Worm Bandwidth [was Re: Santa Fe city government computers knocked out by worm]

Stuart Staniford stuart at silicondefense.com
Tue Nov 25 00:30:48 UTC 2003

[Sorry for responding to old mail, but I'm catching up]

On Sunday, November 16, 2003, at 02:12 PM, Sean Donelan wrote:
> I've often tried to explain that ISPs generally view worms as a 
> "capacity
> planning" issue.  Worms change the "eco-system" of the Internet and 
> ISPs
> have to adapt.  But ISPs generally can't "fix" the end-users or their
> computers.

I'm curious to know if doing this is at all well understood?

Those of us doing research on worm spread, I don't think have a 
completely clear understanding of the interaction of Internet bandwidth 
and worm spread.  Slammer, we are pretty clear became bandwidth limited 
(the rate of spread slowed down dramatically about 40 seconds into the 
spread).  But we don't really know where those chokepoints live (at the 
edge, or in the middle).

It would seem for the Internet to reliably resist bandwidth attacks 
from future worms, it has to be, roughly "bigger in the middle than at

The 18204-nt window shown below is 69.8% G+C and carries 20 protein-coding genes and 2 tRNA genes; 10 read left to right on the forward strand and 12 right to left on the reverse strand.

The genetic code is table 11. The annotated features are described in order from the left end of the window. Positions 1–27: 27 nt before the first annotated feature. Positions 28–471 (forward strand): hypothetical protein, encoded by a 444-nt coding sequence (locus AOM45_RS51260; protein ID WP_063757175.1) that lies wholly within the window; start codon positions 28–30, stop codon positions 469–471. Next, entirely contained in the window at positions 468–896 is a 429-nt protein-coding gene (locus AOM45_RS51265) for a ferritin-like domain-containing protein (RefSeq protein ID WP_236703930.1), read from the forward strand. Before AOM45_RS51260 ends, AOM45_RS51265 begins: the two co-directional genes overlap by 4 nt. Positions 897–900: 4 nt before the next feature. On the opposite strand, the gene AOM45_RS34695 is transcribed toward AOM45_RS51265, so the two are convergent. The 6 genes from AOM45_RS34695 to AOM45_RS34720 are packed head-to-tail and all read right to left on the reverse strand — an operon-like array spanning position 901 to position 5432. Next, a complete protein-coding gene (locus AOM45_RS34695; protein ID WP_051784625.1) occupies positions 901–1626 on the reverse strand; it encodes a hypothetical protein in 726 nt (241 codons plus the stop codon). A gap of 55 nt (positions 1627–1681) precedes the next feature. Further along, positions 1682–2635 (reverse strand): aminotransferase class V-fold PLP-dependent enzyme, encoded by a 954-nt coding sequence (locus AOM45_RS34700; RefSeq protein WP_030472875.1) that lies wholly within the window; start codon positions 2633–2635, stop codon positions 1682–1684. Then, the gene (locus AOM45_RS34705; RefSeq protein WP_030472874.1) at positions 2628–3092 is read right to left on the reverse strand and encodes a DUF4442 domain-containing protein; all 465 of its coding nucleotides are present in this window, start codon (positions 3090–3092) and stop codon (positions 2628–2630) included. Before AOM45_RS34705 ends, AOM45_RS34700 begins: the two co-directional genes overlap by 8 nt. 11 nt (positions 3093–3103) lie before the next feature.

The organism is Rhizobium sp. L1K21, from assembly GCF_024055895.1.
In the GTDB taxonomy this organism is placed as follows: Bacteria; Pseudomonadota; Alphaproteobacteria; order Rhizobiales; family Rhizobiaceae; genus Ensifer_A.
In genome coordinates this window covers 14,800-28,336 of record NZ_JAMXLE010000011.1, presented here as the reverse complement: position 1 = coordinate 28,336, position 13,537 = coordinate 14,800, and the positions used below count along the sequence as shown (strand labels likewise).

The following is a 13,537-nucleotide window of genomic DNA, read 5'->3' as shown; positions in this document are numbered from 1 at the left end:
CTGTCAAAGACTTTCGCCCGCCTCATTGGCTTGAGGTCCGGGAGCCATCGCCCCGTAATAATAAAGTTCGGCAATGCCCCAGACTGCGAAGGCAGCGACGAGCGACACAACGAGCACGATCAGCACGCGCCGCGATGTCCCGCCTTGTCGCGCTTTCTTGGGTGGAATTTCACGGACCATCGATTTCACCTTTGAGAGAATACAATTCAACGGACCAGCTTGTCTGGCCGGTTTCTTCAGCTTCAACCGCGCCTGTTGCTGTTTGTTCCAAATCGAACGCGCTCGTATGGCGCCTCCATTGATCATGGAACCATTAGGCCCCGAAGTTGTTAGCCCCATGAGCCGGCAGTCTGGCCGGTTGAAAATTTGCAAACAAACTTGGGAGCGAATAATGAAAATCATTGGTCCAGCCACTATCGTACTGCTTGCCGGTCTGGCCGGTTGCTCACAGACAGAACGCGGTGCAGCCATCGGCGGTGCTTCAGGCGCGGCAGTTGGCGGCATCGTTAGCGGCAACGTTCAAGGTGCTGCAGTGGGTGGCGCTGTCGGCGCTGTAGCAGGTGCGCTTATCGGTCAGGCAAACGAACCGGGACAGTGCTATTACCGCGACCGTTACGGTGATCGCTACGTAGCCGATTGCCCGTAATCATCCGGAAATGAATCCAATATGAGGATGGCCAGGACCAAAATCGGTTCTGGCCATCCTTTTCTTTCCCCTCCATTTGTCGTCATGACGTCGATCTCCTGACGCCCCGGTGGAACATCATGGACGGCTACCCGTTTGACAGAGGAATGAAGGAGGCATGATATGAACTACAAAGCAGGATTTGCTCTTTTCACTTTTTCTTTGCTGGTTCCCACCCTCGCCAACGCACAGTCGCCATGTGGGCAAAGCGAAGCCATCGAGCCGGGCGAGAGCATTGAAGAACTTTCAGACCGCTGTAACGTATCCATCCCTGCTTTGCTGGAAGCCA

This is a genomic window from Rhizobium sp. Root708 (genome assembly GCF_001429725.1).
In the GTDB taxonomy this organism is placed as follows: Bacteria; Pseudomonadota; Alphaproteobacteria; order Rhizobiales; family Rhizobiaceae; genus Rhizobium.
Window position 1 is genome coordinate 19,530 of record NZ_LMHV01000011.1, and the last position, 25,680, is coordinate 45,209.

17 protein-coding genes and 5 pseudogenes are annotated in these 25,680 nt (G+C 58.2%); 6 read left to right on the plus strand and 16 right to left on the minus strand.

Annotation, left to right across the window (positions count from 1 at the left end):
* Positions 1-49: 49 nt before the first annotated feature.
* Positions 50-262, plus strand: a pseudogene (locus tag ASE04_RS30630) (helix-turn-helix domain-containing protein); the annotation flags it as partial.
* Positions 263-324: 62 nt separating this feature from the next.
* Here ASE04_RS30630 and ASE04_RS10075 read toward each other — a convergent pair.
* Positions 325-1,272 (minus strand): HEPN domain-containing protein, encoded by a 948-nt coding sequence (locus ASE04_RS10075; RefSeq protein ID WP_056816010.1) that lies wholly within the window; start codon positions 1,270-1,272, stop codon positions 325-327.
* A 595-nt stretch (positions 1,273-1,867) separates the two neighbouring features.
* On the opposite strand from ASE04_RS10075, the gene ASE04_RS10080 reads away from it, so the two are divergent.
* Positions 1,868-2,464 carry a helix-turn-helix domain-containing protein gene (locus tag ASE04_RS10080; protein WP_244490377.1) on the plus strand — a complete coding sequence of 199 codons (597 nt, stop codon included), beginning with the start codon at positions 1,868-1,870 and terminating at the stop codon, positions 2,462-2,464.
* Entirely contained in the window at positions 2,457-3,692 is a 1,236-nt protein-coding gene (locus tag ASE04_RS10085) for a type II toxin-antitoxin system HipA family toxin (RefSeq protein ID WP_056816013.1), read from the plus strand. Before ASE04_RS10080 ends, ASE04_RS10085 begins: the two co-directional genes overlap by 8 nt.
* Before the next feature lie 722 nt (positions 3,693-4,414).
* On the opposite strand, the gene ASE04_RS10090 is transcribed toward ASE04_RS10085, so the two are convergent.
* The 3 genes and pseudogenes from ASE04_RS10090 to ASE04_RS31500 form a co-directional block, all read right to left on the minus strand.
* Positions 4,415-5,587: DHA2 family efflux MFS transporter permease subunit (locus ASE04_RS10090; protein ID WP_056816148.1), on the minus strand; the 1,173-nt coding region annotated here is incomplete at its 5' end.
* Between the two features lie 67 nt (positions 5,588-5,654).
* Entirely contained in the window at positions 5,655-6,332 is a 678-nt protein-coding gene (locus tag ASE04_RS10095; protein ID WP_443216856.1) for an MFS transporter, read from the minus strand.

the edges".  If this is the case, then the worm can choke edges at the 
sites it infects, but the rest of the net can still function.  If it's 
bigger at the edges than in the middle, you'd expect a big enough worm 
would be able to choke the core.  For a given ISP, you'd want capacity 
to the upstream to be bigger than the capacity to downstream customers. 
  (It would seem like this would be the reverse of what economics would 
tend to suggest).

Do we really know much about the capacity of the Internet to carry worm 
traffic?  (We believe Slammer used a peak bandwidth of roughly 200 


Stuart Staniford, President                   		Tel: 707-840-9611 x 15
Silicon Defense - Worm Containment - http://www.silicondefense.com/
The Worm/Worm Containment FAQ: http://www.networm.org/faq/

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